Policemen (or soldiers) stand, relaxed, in the street reading (a very different picture to the AK-47 toting cops in Cairo today). A smartly dressed traffic policeman holds up his hand to stop the traffic (a grinning, slightly imbecilic man looks at the camera in the background). The traffic policeman steps out of the way, and cars and taxis drive past. Horse-drawn carts and trucks are also seen.
People walk down the pavement past others drinking in pavement cafes; this is followed by further views of the city's shops and traffic.
Two trams pass one another on an apparently out of town set of tracks. The driver is seen in silhouette (wearing a fez) as he drives along past a fence made of wooden posts and wire. A train, belching smoke, goes past on the left hand side. The tram now rides past an ornate building which has a long covered balcony with may arches, a minaret, and a colonnade (including some shop-fronts) along the bottom. This is perhaps a mosque or university, and is seen from various perspectives. People pile onto already heavily-laden trams, under a sign for 'Societe Egyptienne des Petroles'.
Another shot of the modern building seen earlier.
Traffic drives around a planted roundabout; the camera pans up to show a square; we then see a view down a long street.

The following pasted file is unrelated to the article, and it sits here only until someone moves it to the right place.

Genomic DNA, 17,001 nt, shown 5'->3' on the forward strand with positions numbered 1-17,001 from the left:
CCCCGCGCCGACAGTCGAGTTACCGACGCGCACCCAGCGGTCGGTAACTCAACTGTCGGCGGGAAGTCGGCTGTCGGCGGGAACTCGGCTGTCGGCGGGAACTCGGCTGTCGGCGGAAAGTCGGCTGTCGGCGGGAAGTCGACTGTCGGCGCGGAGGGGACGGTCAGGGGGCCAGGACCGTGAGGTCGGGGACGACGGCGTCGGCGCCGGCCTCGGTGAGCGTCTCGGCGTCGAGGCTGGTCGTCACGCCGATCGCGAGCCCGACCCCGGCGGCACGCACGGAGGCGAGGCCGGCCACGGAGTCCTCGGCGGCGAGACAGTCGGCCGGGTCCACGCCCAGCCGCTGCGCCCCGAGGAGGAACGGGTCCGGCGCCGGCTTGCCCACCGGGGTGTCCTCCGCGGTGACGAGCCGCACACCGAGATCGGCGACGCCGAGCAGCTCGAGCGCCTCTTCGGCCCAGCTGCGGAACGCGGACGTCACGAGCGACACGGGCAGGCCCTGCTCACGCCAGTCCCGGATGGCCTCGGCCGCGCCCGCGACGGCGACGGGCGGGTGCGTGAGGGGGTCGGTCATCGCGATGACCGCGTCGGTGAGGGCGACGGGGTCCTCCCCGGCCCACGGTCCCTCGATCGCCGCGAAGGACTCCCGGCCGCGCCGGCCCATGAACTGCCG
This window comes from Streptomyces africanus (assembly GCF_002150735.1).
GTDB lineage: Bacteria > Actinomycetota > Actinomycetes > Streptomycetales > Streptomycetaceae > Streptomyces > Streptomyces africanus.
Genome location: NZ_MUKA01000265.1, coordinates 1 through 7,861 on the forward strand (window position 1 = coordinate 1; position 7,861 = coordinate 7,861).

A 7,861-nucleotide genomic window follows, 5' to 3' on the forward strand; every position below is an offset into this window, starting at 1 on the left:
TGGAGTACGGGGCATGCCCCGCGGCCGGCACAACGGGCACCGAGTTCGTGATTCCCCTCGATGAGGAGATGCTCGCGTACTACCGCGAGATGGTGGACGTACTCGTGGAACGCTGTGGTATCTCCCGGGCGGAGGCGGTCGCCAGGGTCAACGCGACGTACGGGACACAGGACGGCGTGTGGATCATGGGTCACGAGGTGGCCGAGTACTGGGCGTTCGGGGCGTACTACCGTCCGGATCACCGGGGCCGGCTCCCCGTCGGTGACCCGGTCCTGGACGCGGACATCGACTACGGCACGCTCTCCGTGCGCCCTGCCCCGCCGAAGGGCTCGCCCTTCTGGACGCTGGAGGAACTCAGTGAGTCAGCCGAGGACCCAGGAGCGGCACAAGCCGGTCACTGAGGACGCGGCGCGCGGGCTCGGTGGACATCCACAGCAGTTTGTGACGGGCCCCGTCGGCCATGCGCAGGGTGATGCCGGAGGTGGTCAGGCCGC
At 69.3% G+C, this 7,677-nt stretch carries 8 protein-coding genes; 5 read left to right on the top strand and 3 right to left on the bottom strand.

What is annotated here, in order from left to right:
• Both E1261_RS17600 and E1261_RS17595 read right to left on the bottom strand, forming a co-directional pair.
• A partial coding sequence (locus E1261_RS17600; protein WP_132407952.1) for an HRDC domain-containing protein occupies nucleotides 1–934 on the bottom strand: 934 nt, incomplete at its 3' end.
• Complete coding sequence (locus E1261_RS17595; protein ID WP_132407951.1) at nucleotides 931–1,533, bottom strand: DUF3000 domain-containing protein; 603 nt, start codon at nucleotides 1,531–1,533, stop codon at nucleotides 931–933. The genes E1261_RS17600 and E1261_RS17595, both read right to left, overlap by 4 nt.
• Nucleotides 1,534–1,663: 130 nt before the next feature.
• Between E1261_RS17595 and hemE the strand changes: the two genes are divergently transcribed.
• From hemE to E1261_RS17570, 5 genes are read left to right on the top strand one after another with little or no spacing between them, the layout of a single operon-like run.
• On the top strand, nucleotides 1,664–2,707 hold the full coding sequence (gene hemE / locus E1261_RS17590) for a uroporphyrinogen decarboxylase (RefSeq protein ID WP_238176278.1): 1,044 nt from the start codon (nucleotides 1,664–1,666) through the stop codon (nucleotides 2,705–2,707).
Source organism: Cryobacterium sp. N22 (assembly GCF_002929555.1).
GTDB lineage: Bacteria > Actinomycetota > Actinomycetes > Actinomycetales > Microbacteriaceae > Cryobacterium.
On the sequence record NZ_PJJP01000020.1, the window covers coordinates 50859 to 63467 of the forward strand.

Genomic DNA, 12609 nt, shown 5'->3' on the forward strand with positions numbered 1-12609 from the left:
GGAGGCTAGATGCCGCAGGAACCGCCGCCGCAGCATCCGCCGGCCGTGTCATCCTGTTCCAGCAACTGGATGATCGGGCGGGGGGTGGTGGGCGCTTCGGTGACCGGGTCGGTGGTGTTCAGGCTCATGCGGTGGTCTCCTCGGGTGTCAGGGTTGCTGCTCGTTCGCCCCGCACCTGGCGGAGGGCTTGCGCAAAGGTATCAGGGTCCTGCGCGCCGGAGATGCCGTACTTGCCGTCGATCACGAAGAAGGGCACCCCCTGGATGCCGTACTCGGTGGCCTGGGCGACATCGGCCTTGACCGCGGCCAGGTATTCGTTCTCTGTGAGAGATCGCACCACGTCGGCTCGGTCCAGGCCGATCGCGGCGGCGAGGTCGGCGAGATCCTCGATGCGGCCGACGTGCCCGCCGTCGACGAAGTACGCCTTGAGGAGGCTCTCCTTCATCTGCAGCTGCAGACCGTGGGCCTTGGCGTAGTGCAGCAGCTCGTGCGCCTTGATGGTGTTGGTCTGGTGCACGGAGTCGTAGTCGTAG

Shot of a traffic policeman.
People with carts and donkeys in the street.
A man carries a suitcase.
In a train station, people wave off a train , holding hands with the people inside through the windows until it chugs away. A great crowd of people, having got off the train, walk along the platform.
Boats on the Nile.
Men walk past boats tied to the dockside.
Boats on the river.
A view of ornate gardens, containing fountains. Western children paddle their hands and feet in a fountain. Lions spit water. Adults and children dance around a large fountain with these lions, in a large ring.
A swing bridge over a river. Boats are in the river; they sail through the gas made in this bridge after it has swung around. Other ships are shown in the moonlight.
Finally, the film comes full circle; a view of the pyramids at Giza as before, seen in silhouette against the sunset.
To request more details on this film, please contact us quoting Film number 3955.